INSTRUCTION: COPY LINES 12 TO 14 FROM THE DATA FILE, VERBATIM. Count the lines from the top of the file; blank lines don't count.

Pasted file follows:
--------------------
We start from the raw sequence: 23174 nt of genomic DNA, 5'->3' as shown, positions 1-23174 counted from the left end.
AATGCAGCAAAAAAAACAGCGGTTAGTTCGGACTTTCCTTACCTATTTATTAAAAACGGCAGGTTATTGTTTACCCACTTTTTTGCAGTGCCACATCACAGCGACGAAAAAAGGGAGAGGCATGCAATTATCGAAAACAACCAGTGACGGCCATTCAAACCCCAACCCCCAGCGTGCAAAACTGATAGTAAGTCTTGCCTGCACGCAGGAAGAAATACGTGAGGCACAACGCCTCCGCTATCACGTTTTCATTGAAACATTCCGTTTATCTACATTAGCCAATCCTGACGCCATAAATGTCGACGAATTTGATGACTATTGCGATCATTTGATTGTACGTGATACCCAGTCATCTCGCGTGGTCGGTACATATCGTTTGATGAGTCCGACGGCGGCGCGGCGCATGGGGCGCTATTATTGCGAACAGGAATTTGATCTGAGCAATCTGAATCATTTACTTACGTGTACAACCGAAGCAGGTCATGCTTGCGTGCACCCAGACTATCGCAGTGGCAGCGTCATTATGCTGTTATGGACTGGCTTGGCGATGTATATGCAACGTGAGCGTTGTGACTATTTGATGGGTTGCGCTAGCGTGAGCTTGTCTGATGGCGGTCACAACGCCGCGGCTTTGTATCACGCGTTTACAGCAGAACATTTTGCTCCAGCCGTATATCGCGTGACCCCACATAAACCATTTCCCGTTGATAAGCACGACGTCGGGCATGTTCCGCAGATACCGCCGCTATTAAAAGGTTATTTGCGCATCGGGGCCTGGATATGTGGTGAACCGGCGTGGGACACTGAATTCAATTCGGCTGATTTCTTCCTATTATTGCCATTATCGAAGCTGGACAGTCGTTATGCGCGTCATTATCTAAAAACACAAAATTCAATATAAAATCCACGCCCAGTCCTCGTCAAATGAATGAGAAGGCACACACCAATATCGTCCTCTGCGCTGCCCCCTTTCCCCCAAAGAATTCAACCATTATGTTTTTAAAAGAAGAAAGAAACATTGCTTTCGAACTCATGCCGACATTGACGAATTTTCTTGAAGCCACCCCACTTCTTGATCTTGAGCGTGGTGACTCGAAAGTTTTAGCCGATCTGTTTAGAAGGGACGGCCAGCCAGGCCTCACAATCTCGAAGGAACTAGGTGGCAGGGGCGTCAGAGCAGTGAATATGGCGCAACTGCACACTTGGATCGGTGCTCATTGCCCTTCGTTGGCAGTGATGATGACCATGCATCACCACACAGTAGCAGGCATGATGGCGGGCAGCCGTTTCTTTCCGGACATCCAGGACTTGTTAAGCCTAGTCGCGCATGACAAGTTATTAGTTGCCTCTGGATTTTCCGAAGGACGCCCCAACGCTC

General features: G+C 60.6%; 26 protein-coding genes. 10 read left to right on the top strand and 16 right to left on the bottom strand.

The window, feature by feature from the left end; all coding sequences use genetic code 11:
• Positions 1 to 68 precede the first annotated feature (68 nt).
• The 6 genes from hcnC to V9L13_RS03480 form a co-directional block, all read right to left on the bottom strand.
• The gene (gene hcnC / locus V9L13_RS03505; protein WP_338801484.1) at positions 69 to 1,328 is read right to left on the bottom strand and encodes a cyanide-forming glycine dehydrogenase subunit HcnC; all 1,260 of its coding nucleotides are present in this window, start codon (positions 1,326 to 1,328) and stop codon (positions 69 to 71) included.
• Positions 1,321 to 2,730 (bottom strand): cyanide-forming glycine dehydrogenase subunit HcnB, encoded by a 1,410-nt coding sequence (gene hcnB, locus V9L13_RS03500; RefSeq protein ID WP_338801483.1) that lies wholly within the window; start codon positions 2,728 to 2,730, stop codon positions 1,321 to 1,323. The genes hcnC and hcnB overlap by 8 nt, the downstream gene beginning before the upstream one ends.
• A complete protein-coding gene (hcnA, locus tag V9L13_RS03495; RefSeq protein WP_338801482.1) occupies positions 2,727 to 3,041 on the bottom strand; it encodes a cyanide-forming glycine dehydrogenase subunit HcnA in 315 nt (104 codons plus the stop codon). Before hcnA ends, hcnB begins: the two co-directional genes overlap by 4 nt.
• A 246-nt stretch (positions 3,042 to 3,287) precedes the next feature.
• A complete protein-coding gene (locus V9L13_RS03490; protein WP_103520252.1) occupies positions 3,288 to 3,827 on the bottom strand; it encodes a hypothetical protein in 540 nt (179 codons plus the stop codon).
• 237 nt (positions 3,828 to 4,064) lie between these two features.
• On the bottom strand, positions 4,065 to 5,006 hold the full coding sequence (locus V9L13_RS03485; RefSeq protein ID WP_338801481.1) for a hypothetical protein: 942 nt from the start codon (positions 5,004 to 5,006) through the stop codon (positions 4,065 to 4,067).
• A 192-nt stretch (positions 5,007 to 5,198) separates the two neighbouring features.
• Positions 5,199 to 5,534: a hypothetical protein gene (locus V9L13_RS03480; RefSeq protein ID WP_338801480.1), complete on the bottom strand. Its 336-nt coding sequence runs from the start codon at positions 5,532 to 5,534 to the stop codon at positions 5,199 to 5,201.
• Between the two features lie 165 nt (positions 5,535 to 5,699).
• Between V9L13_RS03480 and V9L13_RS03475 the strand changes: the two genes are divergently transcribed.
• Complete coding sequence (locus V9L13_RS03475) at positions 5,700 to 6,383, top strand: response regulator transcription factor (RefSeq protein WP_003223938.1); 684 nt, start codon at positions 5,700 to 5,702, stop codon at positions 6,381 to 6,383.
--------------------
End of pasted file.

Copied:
• 237 nt (positions 3,828 to 4,064) lie between these two features.
• On the bottom strand, positions 4,065 to 5,006 hold the full coding sequence (locus V9L13_RS03485; RefSeq protein ID WP_338801481.1) for a hypothetical protein: 942 nt from the start codon (positions 5,004 to 5,006) through the stop codon (positions 4,065 to 4,067).
• A 192-nt stretch (positions 5,007 to 5,198) separates the two neighbouring features.